Remember the old saying that if it looks too good to be true, it probably is? Well, a number of people in the City apparently forgot - and so must have had a rude awakening in recent weeks.
Take, for instance, online gaming companies. Well over a year ago, I remember talking to a senior leisure analyst. While not writing off the sector, he was insistent that the US would not ignore the grey legality of these sites indefinitely.
At the time, though, his was largely a lone voice - and one that was drowned out by the stampede of investors desperate to get a piece of this booming sector. Since then, we have seen directors arrested, sites shutting down and values plummeting. And last week, Sportingbet's US operations were sold off for one lonely dollar.
I'm not saying online gaming sites aren't viable, because there are. A regrouping is needed, a time to lick wounds and take the sting of write-downs and losses. Then new markets will be found and gamblers outside the US signed up.
But the excitement was generated by the US - a huge market that provided these sites with all their cash. It was just a shame no one much cared about the legal implications.
Then, of course, we've had Carphone Warehouse. For years, the retailer has been everyone's favourite, with its chief executive, Charles Dunstone, quite rightly winning plaudits for the way he ran his business.
Yet no company is immune to risk, and no chief immune to making the wrong decision. So while there can be little doubt that the retailer's deal to buy AOL's internet access in the UK, announced during its roller-coaster ride last week, was a good one, not everything, all the time, was going to go Mr Dunstone's way.
Vodafone's decision to end a 17-year relationship selling phones in Carphone Warehouse is entirely understandable. The mobiles giant is losing market share in the UK and, whatever the reasons for this, it has taken a hopeful step towards changing its fortunes by securing lower commissions and a sales guarantee from its new vendor, Phones4U.
Orange then revealed it was reviewing its sales strategy, and O 2 said it would be sticking by the retailer - though if there was a chance to get lower commissions from it, well, why not? All this should not have come as a surprise, but judging by the share price slide, it apparently did.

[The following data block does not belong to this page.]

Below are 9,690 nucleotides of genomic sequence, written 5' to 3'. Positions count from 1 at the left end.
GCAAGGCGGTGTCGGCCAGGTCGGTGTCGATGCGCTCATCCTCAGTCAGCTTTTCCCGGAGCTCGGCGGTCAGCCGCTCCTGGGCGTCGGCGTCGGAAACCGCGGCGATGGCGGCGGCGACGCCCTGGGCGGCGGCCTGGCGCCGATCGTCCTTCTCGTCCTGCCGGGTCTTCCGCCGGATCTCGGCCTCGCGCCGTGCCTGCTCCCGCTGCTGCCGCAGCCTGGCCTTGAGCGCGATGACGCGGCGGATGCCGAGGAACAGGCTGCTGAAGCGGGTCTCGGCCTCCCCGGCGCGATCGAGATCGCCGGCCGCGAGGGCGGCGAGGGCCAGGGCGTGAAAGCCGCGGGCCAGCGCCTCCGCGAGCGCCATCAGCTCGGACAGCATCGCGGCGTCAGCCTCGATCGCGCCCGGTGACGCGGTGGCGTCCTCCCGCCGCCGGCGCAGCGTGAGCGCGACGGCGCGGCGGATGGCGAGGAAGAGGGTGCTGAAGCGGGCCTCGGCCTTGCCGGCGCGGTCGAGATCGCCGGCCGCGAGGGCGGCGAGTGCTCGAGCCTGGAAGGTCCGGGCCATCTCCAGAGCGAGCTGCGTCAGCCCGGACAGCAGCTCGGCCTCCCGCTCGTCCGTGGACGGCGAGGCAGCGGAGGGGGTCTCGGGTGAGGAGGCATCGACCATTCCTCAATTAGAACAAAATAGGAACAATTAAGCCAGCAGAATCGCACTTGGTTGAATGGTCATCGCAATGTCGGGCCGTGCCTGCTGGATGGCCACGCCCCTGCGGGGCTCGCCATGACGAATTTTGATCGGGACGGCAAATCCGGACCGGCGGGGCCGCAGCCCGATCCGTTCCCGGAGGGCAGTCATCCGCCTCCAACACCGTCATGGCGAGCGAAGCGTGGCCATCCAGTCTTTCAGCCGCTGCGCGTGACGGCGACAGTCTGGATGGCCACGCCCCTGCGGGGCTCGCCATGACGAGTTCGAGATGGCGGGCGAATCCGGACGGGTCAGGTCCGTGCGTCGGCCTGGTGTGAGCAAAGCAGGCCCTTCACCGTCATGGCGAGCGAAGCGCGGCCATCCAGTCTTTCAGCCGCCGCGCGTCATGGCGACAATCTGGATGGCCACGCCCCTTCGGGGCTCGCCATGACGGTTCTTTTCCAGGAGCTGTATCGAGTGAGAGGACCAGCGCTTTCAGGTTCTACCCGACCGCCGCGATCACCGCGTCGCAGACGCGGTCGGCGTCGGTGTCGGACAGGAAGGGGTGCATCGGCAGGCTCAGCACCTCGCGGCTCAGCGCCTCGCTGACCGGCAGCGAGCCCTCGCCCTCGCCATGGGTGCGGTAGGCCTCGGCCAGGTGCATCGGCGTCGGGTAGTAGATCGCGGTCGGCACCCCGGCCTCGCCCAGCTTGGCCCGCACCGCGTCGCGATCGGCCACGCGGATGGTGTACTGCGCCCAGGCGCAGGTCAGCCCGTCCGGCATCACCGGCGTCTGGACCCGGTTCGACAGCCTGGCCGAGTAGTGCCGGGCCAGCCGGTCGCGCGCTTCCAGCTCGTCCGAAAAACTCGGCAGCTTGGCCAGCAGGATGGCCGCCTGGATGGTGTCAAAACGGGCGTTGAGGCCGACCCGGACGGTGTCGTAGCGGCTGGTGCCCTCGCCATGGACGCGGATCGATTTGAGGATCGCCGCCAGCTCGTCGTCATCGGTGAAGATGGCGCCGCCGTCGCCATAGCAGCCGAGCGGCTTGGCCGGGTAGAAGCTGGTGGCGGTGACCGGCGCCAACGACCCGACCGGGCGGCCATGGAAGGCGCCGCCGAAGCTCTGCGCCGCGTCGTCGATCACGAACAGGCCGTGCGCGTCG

And finally, there is YouTube, the $1.65bn (£887m) website snapped up by Google and the cause of much debate - including later in these pages - about whether this is a sensible way to spend money or another bubble forming.
I think these valuations are definitely too high, though with the caveat that eventually things will settle and these investments, in same cases at least, will be made good.
But nothing in business is guaranteed. Markets and companies move in cycles. Busts follow booms follow busts. So when in doubt, remember: if it looks too good to be true, it probably is.
Give mothers a break
A number of readers - all women - have been in touch after last week's column about gender in the workplace. There I made a plea for women to be judged on their abilities, and not singled out for being female, regardless of the good intentions. Some readers agreed, others didn't. But one made a point I had neglected to address: children.
Creating a level playing field in the workplace is not helped by giving women special treatment - but neither is it helped by our attitudes to mothers. Childcare is expensive and rarely flexible enough. Hours in the City are long and competitive; knocking off early to pick up children, even when time is made up, can be viewed dimly.
Business and government must give those who go on to be mothers the tools that allow them, should they choose, to take their places back at their desks.